The rotary valve assembly 40 is lubricated through the intake gaseous mixture by means of the what is well-known in the art as an autolube impulse pump (not illustrated), that positively injects predetermined amounts of oil into the intake gas mixture. Oil lubrication ports illustrated in FIG. 2 at 90 are also provided for directly lubricating the internal gear assemblies of the rotary valve assembly 40. It will be understood that the oil lubrication ports 90 are connected to an appropriate oil source (not illustrated). Referring to FIGS. 9-11, oil lubrication passageways through the various support elements for the impeller support mechanisms are illustrated. Lubrication oil inserted through the external housing 42 through the oil lube ports 90 falls by gravity onto the rotating valve member 44. This lubrication oil also will splash upon and lubricate the annular gear 88 which in turn will lubricate the second gear member 86, which will lubricate the first gear member 85. An oil passageway generally designated at 92 in FIGS. 9-11, passes through the rotating valve member 44, through the cylindrical casing member 81 and through one of the cross-arms of the impeller support structure 82, to provide lubrication to the support shafts or pins 87 and 84 of the second gear member 86 and the impeller 83 respectively. While a specific mode of illustrating lubrication of the various moving gear portions of the preferred embodiment has been illustrated, it will be understood that many such lubrication variations can be envisioned within the spirit and intent of this invention.

The present invention includes an exhaust feedback apparatus for partially recycling exhaust gases from the exhaust output port 26 of the combustion cylinder 23. The exhaust feedback structure is schematically illustrated in FIG. 1. A portion of the exhaust gases being ejected through the exhaust manifold 54 are recycled through the exhaust gas recycling conduit 56, and pass through the spark arrester assembly 58 for reuse by the carburetor 52. the screw valve 59 provides means for regulating the rate of flow of exhaust gases through the feedback conduit 56, which can be completely closed thereby if desired. A more detailed description of the spark arrester assembly 58 is illustrated in FIGS. 6-8. Referring thereto, the spark arrester assembly 58 generally includes an outer heat shield member 58a through which the exhaust recycling conduit 56 passes in serpentine-like manner. Within the serpentine-like configuration, the exhaust feedback conduit includes a plurality of screen interface members 58b which disperse and deenergize spark or hot particulate particles in the exhaust. An enlarged view of one typical interface member is illustrated in FIG. 8. Following each of the screen interface members 58b is a spark deflector member 58c which is mounted at an angle (as illustrated in FIG. 7) so as to deflect and remove hot spark or particulate particles from the exhaust flow. The exhaust feedback conduit member 56 is enlarged adjacent the free end of each of the spark deflector members 58b to force the exhaust gases around the spark deflector members 58c such that the larger particulate hot particles will remain entraped by the spark deflectors 58c, leaving the cleaner exhaust gases to pass there around. The spark arrester assembly 58 serves to remove burning particles from the exhaust gases and to cool the exhaust gases prior to allowing passage thereof into the carburetor, to prevent pre-combustion of intake gases either within the carburetor or the intake manifold, which could be caused by hot particulate or spark particles injected from the feedback exhaust gases.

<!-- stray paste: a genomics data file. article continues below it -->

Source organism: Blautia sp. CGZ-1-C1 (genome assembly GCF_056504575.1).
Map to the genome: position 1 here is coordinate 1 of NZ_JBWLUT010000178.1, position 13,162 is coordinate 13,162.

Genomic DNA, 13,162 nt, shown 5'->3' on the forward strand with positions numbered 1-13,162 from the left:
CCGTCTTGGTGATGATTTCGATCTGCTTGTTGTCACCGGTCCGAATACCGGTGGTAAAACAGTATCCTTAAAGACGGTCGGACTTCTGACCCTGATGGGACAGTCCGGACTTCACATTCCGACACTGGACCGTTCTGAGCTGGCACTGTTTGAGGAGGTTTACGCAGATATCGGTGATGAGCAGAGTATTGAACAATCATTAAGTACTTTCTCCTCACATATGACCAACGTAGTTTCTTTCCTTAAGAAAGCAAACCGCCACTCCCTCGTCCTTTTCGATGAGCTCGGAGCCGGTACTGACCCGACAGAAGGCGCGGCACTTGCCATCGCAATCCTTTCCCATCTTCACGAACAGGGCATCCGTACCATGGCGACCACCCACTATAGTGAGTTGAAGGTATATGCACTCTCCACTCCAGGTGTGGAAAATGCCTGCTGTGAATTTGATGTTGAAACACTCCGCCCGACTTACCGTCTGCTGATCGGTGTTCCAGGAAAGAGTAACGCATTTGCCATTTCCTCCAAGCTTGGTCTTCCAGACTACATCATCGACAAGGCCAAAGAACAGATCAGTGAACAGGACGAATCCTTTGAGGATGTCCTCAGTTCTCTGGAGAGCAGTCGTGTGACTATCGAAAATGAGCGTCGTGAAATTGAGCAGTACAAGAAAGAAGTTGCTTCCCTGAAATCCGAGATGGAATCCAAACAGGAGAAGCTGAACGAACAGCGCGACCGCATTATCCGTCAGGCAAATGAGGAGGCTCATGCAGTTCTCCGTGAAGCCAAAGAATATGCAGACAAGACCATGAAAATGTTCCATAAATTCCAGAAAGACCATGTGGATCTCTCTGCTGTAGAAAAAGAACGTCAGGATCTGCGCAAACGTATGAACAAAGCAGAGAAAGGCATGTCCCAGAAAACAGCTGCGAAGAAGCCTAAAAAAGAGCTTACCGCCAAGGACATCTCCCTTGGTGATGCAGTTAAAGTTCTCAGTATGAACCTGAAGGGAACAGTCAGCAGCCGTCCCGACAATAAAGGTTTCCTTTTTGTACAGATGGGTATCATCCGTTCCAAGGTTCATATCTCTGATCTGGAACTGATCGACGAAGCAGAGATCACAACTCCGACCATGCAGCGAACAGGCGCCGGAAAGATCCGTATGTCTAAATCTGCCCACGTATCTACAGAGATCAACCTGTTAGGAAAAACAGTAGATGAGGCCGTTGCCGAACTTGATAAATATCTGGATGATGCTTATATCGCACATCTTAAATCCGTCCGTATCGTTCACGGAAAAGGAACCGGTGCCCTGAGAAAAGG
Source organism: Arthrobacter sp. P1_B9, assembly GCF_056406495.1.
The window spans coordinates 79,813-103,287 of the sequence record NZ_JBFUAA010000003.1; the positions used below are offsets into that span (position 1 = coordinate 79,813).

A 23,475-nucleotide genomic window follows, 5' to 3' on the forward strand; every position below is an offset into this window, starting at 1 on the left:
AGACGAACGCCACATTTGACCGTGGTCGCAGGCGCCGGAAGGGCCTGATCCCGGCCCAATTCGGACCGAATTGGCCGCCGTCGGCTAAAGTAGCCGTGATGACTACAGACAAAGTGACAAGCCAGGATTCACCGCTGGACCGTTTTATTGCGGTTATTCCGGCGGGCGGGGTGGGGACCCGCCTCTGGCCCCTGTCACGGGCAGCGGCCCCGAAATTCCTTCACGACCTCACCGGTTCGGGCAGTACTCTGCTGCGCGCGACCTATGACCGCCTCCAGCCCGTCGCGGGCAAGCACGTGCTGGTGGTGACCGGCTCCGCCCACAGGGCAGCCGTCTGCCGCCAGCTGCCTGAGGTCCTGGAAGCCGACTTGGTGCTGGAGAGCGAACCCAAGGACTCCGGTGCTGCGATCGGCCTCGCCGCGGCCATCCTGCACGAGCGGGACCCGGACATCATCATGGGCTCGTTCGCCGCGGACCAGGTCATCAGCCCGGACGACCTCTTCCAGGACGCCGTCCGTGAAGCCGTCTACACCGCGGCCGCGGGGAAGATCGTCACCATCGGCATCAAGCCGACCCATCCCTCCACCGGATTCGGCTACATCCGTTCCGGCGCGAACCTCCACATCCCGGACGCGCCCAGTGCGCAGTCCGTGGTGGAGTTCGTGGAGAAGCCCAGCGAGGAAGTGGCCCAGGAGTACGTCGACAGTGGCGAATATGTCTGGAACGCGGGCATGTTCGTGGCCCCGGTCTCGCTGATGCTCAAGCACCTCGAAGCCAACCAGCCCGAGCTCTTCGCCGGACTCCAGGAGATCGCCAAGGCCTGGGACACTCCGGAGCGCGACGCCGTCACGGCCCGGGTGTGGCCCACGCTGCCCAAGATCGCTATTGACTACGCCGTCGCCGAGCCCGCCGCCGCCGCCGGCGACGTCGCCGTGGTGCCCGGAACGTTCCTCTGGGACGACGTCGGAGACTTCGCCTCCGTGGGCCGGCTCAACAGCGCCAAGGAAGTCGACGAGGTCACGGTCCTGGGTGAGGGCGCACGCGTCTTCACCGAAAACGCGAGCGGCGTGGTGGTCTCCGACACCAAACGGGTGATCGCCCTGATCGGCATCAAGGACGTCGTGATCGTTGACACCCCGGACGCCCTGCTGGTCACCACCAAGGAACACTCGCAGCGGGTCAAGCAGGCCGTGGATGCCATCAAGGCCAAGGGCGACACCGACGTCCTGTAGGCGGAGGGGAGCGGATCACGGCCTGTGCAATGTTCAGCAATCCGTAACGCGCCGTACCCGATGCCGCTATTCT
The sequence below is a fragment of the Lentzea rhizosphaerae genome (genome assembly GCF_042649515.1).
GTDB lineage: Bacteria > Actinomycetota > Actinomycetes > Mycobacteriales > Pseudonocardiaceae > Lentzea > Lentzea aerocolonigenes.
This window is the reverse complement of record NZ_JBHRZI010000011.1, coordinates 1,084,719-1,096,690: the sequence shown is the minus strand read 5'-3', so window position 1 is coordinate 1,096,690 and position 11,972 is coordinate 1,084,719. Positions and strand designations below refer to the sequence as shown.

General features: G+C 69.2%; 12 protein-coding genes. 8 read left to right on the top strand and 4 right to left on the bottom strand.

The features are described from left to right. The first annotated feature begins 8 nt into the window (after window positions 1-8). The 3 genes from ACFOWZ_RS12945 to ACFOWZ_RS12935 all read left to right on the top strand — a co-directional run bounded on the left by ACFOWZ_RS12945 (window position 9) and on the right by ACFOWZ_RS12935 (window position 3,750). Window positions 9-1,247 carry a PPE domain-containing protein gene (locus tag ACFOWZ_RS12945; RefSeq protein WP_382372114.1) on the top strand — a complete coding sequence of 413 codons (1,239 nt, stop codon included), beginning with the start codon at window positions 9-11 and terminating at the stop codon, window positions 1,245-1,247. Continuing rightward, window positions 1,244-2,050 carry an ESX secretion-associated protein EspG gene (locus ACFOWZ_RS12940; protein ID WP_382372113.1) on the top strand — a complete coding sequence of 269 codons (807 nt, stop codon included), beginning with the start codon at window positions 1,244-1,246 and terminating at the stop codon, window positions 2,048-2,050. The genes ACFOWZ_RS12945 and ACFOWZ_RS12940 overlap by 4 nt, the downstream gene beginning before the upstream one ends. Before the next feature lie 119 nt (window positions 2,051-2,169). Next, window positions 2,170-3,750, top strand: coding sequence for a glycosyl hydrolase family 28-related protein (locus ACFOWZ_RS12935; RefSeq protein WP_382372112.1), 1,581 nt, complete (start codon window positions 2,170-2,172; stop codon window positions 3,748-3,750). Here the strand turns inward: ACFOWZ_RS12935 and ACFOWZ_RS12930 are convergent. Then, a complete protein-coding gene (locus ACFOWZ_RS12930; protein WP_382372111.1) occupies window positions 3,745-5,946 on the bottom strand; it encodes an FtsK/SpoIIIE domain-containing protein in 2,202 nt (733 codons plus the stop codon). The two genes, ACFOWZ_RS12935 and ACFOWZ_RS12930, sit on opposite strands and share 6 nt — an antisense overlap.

OPERATION OF THE PREFERRED EMBODIMENT

From the foregoing description, operation of the rotary valve engine above-described in fairly self-evident. The crank shaft 28 turns the rotary valve member 44 by means of the timing and gear assembly comprising the gears 29 and 34 and the connecting drive chain 36. In the preferred embodiment, the combustion cylinder 23 operates on a well-known four-cycle combustion sequence. The intake and exhaust valve access ports 47 and 48 are disposed on the rotary valve member 44 in circumferential relationship to one another such that the intake access port 47 aligns with and provides fluid communication with the intake port of the combustion cylinder 23 during the "intake" quarter of the complete combustion cycle, and the exhaust valve port 48 aligns with the exhaust port of the combustion cylinder 23 during the "exhaust" stroke of the complete combustion cycle. As the intake and exhaust ports 47 and 48 respectively align with the plunger assemblies 60, direct fluid communication is provided between the respective intake or exhaust manifolds 50 and 54 respectively and the internal combustion chamber 23b of the combustion cylinder 23. As the rotary valve member 44 rotates in timed cooperative relationship with the crank shaft 28, the well-known four-cycle sequence is established: (1) piston moves down -- intake stroke; (2) piston moves up -- compression stroke; (3) spark ignition forcing piston down -- power stroke; and (4) piston moves up -- exhaust stroke.